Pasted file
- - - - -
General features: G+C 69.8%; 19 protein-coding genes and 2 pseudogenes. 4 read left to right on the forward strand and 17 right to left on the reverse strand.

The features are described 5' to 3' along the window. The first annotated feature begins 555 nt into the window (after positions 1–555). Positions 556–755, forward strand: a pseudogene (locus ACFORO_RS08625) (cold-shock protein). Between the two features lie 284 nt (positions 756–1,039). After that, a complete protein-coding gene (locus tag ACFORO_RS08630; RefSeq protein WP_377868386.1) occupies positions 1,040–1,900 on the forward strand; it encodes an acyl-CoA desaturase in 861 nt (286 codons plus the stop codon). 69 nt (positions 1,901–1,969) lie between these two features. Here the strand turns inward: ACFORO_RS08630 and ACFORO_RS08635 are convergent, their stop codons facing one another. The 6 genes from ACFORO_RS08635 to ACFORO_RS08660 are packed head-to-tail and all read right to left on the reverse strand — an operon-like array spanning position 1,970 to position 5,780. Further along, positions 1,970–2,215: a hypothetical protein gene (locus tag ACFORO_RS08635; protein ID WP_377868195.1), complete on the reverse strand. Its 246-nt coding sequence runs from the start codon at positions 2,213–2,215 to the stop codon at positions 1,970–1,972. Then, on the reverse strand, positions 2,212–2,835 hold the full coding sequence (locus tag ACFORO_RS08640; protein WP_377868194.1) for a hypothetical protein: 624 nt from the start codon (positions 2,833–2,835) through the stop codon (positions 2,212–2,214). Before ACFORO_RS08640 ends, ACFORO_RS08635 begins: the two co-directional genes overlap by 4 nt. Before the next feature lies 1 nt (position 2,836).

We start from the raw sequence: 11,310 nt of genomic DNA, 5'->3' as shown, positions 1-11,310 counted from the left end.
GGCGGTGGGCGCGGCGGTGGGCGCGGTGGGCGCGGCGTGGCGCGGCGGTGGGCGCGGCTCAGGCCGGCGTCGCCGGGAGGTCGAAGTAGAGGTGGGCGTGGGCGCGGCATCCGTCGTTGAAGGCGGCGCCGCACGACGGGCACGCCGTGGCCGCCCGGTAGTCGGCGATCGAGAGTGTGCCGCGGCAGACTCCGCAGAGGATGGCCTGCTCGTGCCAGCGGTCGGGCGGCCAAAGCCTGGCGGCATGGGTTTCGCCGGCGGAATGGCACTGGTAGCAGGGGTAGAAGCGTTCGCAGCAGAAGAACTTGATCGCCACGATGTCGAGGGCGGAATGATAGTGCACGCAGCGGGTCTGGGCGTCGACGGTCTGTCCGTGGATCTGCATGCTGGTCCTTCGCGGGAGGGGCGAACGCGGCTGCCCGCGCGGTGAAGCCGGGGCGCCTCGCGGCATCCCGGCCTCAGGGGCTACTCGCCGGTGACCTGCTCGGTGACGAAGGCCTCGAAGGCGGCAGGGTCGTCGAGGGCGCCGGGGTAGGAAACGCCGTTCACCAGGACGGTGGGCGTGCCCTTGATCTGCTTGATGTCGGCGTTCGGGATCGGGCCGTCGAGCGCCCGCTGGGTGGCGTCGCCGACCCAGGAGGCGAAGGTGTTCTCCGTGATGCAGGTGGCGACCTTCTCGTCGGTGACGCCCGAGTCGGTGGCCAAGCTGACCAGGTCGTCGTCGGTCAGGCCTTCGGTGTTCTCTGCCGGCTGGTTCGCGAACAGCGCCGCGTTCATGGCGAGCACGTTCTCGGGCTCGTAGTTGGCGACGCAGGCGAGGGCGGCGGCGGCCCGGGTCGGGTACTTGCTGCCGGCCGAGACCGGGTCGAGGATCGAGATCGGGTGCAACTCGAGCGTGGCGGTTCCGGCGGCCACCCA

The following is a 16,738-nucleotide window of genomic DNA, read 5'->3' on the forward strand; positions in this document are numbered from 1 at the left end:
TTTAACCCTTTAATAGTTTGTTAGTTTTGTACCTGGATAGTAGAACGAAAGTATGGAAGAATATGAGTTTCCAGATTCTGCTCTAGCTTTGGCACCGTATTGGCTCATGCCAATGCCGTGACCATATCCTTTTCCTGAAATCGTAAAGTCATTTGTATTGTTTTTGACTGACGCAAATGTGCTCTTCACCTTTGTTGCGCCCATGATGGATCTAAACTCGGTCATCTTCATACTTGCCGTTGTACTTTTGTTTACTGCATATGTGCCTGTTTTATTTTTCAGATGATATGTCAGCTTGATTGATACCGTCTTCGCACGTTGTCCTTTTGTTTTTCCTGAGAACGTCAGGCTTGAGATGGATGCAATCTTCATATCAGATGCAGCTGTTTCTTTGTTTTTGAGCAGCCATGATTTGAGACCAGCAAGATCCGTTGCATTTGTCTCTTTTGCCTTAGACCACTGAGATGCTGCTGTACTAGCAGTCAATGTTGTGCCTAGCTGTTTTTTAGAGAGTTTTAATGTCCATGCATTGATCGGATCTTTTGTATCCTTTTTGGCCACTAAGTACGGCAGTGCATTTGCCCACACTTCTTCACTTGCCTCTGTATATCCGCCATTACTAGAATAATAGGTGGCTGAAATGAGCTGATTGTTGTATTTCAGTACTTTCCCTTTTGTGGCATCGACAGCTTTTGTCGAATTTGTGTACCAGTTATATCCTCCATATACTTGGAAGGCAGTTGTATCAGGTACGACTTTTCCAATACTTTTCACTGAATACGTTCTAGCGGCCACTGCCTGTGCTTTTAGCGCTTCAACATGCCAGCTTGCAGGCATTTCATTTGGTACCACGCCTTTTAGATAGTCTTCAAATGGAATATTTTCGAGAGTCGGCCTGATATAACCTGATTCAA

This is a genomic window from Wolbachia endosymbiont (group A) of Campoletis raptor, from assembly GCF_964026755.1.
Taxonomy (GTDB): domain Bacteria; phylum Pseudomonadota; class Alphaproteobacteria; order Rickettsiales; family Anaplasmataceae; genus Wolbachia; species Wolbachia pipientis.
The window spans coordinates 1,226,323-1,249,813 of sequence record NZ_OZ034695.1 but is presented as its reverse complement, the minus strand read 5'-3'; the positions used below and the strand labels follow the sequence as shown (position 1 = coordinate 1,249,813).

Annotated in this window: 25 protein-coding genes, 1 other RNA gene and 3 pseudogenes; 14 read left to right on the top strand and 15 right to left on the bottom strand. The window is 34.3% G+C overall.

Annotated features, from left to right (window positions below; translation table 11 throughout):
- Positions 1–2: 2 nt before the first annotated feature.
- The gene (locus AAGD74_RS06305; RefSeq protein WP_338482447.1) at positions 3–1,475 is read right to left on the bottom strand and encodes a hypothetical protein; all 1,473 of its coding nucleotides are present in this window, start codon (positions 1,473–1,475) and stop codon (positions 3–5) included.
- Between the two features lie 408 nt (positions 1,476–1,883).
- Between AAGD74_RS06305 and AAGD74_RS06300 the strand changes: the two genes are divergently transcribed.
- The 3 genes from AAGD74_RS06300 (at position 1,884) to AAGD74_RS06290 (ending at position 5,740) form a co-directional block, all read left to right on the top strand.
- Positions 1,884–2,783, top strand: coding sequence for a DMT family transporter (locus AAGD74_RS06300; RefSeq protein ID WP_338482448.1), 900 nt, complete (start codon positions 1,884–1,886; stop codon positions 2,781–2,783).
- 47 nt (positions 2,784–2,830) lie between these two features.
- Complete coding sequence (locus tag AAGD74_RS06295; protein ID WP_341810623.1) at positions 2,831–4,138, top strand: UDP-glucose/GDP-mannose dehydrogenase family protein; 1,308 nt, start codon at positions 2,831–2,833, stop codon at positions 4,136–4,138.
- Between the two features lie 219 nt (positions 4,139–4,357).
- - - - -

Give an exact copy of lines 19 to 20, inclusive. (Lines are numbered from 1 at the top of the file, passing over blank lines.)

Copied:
- Complete coding sequence (locus tag AAGD74_RS06295; protein ID WP_341810623.1) at positions 2,831–4,138, top strand: UDP-glucose/GDP-mannose dehydrogenase family protein; 1,308 nt, start codon at positions 2,831–2,833, stop codon at positions 4,136–4,138.
- Between the two features lie 219 nt (positions 4,139–4,357).